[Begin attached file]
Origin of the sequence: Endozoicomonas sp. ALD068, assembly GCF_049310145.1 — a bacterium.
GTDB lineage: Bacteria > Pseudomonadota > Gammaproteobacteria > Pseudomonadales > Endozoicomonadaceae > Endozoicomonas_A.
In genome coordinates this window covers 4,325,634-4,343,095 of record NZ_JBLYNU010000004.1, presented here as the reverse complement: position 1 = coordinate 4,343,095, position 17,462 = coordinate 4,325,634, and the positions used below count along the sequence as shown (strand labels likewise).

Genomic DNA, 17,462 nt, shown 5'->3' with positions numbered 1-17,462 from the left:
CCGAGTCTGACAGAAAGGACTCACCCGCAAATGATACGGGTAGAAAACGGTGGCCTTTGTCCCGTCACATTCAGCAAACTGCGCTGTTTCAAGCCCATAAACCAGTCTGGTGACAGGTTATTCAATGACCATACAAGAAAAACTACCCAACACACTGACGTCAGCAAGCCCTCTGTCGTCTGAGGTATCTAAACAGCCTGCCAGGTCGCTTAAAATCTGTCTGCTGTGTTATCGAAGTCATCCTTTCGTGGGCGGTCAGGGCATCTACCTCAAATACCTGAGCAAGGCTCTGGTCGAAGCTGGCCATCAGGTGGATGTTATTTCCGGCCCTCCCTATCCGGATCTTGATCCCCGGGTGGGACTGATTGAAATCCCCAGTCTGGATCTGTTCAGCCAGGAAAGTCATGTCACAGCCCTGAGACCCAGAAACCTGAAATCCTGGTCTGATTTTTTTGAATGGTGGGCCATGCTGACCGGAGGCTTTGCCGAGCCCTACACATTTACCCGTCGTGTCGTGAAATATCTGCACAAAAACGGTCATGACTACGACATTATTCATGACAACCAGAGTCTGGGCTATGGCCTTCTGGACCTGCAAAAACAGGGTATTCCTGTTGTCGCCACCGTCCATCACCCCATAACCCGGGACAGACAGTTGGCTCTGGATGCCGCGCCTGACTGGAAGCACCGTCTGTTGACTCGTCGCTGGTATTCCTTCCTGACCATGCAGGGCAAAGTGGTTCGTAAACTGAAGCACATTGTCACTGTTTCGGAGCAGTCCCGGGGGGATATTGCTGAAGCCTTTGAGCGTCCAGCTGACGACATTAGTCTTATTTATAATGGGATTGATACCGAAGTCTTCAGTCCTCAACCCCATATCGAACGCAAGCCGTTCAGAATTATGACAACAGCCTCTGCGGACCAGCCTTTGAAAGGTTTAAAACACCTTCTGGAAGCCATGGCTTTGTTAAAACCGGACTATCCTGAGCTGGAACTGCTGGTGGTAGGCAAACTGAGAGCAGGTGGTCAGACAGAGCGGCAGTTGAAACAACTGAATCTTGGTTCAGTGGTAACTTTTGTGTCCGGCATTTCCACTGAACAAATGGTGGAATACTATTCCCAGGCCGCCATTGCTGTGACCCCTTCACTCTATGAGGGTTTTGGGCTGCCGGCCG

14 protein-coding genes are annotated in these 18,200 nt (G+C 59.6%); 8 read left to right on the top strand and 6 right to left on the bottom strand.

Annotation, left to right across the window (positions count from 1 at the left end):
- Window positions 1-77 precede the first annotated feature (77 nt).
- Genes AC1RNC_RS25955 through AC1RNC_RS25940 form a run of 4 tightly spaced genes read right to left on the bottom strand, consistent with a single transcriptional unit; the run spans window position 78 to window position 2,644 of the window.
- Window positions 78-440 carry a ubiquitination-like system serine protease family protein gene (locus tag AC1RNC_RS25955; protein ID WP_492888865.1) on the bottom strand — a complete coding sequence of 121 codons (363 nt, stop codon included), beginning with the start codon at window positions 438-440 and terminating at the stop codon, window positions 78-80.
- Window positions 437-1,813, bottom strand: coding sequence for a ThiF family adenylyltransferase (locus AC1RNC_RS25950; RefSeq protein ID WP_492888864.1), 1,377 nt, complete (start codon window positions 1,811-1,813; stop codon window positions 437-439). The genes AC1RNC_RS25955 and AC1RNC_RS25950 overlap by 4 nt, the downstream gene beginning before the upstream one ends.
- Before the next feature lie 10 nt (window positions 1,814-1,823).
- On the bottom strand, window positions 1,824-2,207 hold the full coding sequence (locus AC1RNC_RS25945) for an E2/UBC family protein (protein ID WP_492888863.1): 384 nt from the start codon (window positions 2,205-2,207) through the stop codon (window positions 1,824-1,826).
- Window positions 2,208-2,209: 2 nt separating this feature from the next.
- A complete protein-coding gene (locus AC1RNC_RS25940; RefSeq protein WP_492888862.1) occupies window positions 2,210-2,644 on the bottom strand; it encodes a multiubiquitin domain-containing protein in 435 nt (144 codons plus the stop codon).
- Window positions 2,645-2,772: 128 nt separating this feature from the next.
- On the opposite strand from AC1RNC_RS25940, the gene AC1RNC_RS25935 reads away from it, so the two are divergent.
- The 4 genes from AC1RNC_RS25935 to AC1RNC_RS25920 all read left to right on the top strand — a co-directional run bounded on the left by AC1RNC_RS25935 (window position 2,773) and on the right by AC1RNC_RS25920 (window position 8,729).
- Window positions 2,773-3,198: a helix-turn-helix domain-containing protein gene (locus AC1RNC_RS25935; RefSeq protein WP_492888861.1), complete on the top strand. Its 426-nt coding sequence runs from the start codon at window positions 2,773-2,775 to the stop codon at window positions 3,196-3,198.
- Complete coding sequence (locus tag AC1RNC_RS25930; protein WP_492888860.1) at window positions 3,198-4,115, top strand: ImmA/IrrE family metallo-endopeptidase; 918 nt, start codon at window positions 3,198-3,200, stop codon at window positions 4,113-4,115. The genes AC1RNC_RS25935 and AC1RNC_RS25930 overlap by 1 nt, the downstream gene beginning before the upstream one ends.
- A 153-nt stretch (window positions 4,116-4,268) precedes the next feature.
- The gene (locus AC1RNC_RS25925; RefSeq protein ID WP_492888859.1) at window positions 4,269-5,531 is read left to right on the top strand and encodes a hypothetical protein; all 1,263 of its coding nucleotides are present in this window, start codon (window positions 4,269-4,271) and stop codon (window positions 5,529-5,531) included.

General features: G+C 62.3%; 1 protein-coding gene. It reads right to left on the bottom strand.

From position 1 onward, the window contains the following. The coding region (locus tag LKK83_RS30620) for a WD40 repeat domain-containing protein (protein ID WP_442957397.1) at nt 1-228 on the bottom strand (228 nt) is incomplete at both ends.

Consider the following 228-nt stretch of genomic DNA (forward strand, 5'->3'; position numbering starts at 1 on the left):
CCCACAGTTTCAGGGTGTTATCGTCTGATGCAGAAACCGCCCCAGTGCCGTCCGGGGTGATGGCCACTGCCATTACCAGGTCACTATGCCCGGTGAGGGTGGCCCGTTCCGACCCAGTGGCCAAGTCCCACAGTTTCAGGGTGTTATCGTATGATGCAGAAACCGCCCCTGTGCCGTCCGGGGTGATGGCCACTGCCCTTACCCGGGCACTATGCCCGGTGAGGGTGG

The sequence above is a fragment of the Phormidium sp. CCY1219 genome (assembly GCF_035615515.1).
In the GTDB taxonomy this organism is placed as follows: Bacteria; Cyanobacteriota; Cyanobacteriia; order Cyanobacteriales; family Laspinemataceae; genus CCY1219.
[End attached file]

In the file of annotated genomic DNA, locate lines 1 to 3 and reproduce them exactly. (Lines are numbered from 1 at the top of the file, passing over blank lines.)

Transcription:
Origin of the sequence: Endozoicomonas sp. ALD068, assembly GCF_049310145.1 — a bacterium.
GTDB lineage: Bacteria > Pseudomonadota > Gammaproteobacteria > Pseudomonadales > Endozoicomonadaceae > Endozoicomonas_A.
In genome coordinates this window covers 4,325,634-4,343,095 of record NZ_JBLYNU010000004.1, presented here as the reverse complement: position 1 = coordinate 4,343,095, position 17,462 = coordinate 4,325,634, and the positions used below count along the sequence as shown (strand labels likewise).